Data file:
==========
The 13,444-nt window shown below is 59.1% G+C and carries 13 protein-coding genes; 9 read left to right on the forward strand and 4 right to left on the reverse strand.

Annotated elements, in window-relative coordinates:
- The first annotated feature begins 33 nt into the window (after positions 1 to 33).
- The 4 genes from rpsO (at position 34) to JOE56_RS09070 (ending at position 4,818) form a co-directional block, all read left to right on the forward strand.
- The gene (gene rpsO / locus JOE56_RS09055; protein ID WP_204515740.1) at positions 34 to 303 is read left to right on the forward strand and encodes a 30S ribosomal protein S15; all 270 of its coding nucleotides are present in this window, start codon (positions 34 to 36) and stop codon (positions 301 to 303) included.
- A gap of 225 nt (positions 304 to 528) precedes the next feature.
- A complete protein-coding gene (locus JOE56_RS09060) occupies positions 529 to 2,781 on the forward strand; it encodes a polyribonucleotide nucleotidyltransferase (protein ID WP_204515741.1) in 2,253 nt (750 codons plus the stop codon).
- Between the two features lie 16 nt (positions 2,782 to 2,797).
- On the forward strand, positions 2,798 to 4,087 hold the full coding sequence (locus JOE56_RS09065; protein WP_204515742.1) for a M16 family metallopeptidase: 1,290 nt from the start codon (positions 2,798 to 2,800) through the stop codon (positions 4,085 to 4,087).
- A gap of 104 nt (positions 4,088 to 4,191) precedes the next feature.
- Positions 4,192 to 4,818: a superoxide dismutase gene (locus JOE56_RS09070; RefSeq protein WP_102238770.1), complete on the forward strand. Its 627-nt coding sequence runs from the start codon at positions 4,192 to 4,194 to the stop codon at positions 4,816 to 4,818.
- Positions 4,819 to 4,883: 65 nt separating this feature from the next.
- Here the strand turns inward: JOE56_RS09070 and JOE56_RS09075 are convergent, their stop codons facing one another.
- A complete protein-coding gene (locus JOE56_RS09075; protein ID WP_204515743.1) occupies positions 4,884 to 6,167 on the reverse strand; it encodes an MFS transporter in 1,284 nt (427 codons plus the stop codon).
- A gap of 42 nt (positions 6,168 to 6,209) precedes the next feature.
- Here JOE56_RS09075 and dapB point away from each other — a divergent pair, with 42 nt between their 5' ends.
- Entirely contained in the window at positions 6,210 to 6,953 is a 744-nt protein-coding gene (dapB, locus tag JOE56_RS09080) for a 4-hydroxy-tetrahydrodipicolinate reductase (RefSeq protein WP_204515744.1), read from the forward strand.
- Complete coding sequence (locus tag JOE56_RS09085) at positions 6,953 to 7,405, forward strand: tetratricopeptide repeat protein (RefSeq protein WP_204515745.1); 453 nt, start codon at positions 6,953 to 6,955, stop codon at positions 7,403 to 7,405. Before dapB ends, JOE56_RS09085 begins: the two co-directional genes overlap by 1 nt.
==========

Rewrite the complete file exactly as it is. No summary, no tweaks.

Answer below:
The 13,444-nt window shown below is 59.1% G+C and carries 13 protein-coding genes; 9 read left to right on the forward strand and 4 right to left on the reverse strand.

Annotated elements, in window-relative coordinates:
- The first annotated feature begins 33 nt into the window (after positions 1 to 33).
- The 4 genes from rpsO (at position 34) to JOE56_RS09070 (ending at position 4,818) form a co-directional block, all read left to right on the forward strand.
- The gene (gene rpsO / locus JOE56_RS09055; protein ID WP_204515740.1) at positions 34 to 303 is read left to right on the forward strand and encodes a 30S ribosomal protein S15; all 270 of its coding nucleotides are present in this window, start codon (positions 34 to 36) and stop codon (positions 301 to 303) included.
- A gap of 225 nt (positions 304 to 528) precedes the next feature.
- A complete protein-coding gene (locus JOE56_RS09060) occupies positions 529 to 2,781 on the forward strand; it encodes a polyribonucleotide nucleotidyltransferase (protein ID WP_204515741.1) in 2,253 nt (750 codons plus the stop codon).
- Between the two features lie 16 nt (positions 2,782 to 2,797).
- On the forward strand, positions 2,798 to 4,087 hold the full coding sequence (locus JOE56_RS09065; protein WP_204515742.1) for a M16 family metallopeptidase: 1,290 nt from the start codon (positions 2,798 to 2,800) through the stop codon (positions 4,085 to 4,087).
- A gap of 104 nt (positions 4,088 to 4,191) precedes the next feature.
- Positions 4,192 to 4,818: a superoxide dismutase gene (locus JOE56_RS09070; RefSeq protein WP_102238770.1), complete on the forward strand. Its 627-nt coding sequence runs from the start codon at positions 4,192 to 4,194 to the stop codon at positions 4,816 to 4,818.
- Positions 4,819 to 4,883: 65 nt separating this feature from the next.
- Here the strand turns inward: JOE56_RS09070 and JOE56_RS09075 are convergent, their stop codons facing one another.
- A complete protein-coding gene (locus JOE56_RS09075; protein ID WP_204515743.1) occupies positions 4,884 to 6,167 on the reverse strand; it encodes an MFS transporter in 1,284 nt (427 codons plus the stop codon).
- A gap of 42 nt (positions 6,168 to 6,209) precedes the next feature.
- Here JOE56_RS09075 and dapB point away from each other — a divergent pair, with 42 nt between their 5' ends.
- Entirely contained in the window at positions 6,210 to 6,953 is a 744-nt protein-coding gene (dapB, locus tag JOE56_RS09080) for a 4-hydroxy-tetrahydrodipicolinate reductase (RefSeq protein WP_204515744.1), read from the forward strand.
- Complete coding sequence (locus tag JOE56_RS09085) at positions 6,953 to 7,405, forward strand: tetratricopeptide repeat protein (RefSeq protein WP_204515745.1); 453 nt, start codon at positions 6,953 to 6,955, stop codon at positions 7,403 to 7,405. Before dapB ends, JOE56_RS09085 begins: the two co-directional genes overlap by 1 nt.